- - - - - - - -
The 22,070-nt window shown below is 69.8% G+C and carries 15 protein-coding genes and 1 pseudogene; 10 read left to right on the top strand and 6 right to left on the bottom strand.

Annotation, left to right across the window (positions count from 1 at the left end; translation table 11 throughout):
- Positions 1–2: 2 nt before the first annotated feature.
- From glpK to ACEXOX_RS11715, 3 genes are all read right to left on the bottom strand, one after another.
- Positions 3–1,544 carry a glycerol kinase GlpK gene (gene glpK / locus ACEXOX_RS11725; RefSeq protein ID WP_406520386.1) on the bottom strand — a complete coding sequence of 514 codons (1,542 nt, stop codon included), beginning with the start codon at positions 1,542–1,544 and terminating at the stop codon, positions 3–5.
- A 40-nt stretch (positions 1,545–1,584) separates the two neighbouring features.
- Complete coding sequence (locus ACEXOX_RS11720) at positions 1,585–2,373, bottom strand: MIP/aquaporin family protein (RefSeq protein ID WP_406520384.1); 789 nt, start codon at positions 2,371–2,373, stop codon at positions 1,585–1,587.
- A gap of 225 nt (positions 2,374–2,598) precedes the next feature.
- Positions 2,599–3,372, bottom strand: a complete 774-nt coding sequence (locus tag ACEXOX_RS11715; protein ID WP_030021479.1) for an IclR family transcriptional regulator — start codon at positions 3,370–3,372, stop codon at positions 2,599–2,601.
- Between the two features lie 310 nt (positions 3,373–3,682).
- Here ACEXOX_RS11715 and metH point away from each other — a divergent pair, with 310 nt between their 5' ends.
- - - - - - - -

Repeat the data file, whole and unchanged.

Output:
The 22,070-nt window shown below is 69.8% G+C and carries 15 protein-coding genes and 1 pseudogene; 10 read left to right on the top strand and 6 right to left on the bottom strand.

Annotation, left to right across the window (positions count from 1 at the left end; translation table 11 throughout):
- Positions 1–2: 2 nt before the first annotated feature.
- From glpK to ACEXOX_RS11715, 3 genes are all read right to left on the bottom strand, one after another.
- Positions 3–1,544 carry a glycerol kinase GlpK gene (gene glpK / locus ACEXOX_RS11725; RefSeq protein ID WP_406520386.1) on the bottom strand — a complete coding sequence of 514 codons (1,542 nt, stop codon included), beginning with the start codon at positions 1,542–1,544 and terminating at the stop codon, positions 3–5.
- A 40-nt stretch (positions 1,545–1,584) separates the two neighbouring features.
- Complete coding sequence (locus ACEXOX_RS11720) at positions 1,585–2,373, bottom strand: MIP/aquaporin family protein (RefSeq protein ID WP_406520384.1); 789 nt, start codon at positions 2,371–2,373, stop codon at positions 1,585–1,587.
- A gap of 225 nt (positions 2,374–2,598) precedes the next feature.
- Positions 2,599–3,372, bottom strand: a complete 774-nt coding sequence (locus tag ACEXOX_RS11715; protein ID WP_030021479.1) for an IclR family transcriptional regulator — start codon at positions 3,370–3,372, stop codon at positions 2,599–2,601.
- Between the two features lie 310 nt (positions 3,373–3,682).
- Here ACEXOX_RS11715 and metH point away from each other — a divergent pair, with 310 nt between their 5' ends.